Decomposing the Market, Industry, and Firm Components of Profitability: Implications for Forecasts of Profitability

40 Pages Posted: 27 Nov 2017

See all articles by Andrew B. Jackson

Andrew B. Jackson

UNSW Australia Business School, School of Accounting

Marlene Plumlee

University of Utah - School of Accounting

Brian Rountree

Rice University - Jesse H. Jones Graduate School of Business

Date Written: November 20, 2017

Abstract

Academics and practitioners frequently highlight that overall market and industry performance is an important aspect of a firm’s profitability. However, few studies allow for the decomposition of a firm’s profitability into market, industry, and idiosyncratic components, and those that do often assume that the market and industry components are cross-sectional constants. In this study, we allow for variation in firm-specific sensitivities to market, industry, and idiosyncratic economic shocks, and then assess whether and when this decomposition results in improved forecasts of profitability. For the overall sample, we find significant improvements in terms of the magnitude of forecast errors and the frequency with which forecasts based on the decomposed values are superior versus forecasts using only total profitability. Across the sample as a whole, decomposing profitability in the forecasting process results in more accurate forecasts greater than two-thirds of the time (increasing to almost 80 percent within certain subsamples). Our results provide strong support for the role that firm-specific measures of market and industry profitability play in predicting a firm’s future performance, as well as highlighting settings where the decomposition provides the greatest benefit in terms of predicting future changes in profitability.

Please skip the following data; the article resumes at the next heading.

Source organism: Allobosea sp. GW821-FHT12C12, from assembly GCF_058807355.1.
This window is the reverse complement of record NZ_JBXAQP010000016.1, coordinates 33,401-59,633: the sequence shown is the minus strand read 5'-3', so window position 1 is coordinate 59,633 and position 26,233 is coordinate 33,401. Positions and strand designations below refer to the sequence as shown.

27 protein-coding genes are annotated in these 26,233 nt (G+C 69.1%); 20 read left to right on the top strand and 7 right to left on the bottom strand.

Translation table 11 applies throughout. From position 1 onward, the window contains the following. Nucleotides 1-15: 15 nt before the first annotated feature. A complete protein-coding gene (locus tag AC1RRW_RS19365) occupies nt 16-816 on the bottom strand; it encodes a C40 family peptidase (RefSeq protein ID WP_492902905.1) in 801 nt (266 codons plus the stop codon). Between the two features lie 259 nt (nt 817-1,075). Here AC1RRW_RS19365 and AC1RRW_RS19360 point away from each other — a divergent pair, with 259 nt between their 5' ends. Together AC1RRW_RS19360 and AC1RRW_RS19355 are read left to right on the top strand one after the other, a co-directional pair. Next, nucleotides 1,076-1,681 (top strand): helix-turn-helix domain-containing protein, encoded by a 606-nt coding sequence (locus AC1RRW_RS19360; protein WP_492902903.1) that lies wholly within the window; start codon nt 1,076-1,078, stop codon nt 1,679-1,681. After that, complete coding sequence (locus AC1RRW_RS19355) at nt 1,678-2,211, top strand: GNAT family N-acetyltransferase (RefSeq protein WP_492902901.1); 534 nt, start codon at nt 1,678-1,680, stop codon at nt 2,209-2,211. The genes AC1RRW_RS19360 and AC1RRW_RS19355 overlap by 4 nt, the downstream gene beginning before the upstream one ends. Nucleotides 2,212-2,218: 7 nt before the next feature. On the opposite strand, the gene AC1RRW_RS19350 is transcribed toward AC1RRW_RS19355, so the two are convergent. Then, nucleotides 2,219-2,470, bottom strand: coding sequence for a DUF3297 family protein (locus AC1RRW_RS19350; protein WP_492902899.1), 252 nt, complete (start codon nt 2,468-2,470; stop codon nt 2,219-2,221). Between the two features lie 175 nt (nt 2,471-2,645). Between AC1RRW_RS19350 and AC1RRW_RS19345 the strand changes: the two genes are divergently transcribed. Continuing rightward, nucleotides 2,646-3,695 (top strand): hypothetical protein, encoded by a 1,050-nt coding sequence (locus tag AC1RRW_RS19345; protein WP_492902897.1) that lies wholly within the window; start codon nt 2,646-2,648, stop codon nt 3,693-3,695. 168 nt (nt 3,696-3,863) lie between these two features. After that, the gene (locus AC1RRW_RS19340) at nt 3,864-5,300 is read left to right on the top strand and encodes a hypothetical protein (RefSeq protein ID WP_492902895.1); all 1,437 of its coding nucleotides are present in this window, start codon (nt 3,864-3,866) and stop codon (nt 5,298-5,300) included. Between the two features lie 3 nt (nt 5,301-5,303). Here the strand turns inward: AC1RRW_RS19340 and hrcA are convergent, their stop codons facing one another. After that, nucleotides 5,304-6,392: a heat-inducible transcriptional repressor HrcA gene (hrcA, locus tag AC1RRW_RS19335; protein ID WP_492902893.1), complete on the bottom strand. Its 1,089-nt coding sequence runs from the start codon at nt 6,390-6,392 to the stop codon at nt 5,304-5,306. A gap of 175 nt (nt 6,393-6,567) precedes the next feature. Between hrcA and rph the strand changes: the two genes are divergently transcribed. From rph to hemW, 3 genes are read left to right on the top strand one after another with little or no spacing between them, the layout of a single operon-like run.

Keywords: Macroeconomy, Market, Industry, Profitability, Forecasting, firm-specific estimates

JEL Classification: M41

Suggested Citation

Jackson, Andrew B. and Plumlee, Marlene A. and Rountree, Brian Robert, Decomposing the Market, Industry, and Firm Components of Profitability: Implications for Forecasts of Profitability (November 20, 2017). Review of Accounting Studies, Forthcoming. Available at SSRN: https://ssrn.com/abstract=3074777

Andrew B. Jackson (Contact Author)

UNSW Australia Business School, School of Accounting ( email )

Sydney, NSW 2052
Australia

Marlene A. Plumlee

University of Utah - School of Accounting ( email )

1645 E Campus Center Dr
Salt Lake City, UT 84112-9303
United States

Brian Robert Rountree

Rice University - Jesse H. Jones Graduate School of Business ( email )

6100 South Main Street
P.O. Box 1892
Houston, TX 77005-1892
United States

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